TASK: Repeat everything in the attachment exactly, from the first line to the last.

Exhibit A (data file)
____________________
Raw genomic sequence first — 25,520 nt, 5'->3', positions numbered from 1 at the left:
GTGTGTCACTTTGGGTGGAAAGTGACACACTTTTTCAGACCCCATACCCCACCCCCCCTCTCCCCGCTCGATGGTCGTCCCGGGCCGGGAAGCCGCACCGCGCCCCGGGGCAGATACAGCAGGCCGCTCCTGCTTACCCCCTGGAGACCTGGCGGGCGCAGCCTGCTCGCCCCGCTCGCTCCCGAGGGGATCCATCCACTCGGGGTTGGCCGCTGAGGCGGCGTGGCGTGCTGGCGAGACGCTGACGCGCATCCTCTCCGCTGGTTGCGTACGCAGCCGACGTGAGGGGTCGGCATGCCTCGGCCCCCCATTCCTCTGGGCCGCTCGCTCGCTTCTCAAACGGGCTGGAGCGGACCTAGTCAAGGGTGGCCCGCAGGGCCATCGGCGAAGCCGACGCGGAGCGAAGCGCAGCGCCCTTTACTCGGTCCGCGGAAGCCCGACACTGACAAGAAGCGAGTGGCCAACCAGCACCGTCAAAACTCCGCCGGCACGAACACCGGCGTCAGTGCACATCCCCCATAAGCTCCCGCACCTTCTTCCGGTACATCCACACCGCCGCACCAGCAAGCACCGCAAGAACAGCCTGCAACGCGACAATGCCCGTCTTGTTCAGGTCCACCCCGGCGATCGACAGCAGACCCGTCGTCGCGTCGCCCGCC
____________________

Raw genomic sequence first — 25,520 nt, 5'->3', positions numbered from 1 at the left:
GTGTGTCACTTTGGGTGGAAAGTGACACACTTTTTCAGACCCCATACCCCACCCCCCCTCTCCCCGCTCGATGGTCGTCCCGGGCCGGGAAGCCGCACCGCGCCCCGGGGCAGATACAGCAGGCCGCTCCTGCTTACCCCCTGGAGACCTGGCGGGCGCAGCCTGCTCGCCCCGCTCGCTCCCGAGGGGATCCATCCACTCGGGGTTGGCCGCTGAGGCGGCGTGGCGTGCTGGCGAGACGCTGACGCGCATCCTCTCCGCTGGTTGCGTACGCAGCCGACGTGAGGGGTCGGCATGCCTCGGCCCCCCATTCCTCTGGGCCGCTCGCTCGCTTCTCAAACGGGCTGGAGCGGACCTAGTCAAGGGTGGCCCGCAGGGCCATCGGCGAAGCCGACGCGGAGCGAAGCGCAGCGCCCTTTACTCGGTCCGCGGAAGCCCGACACTGACAAGAAGCGAGTGGCCAACCAGCACCGTCAAAACTCCGCCGGCACGAACACCGGCGTCAGTGCACATCCCCCATAAGCTCCCGCACCTTCTTCCGGTACATCCACACCGCCGCACCAGCAAGCACCGCAAGAACAGCCTGCAACGCGACAATGCCCGTCTTGTTCAGGTCCACCCCGGCGATCGACAGCAGACCCGTCGTCGCGTCGCCCGCC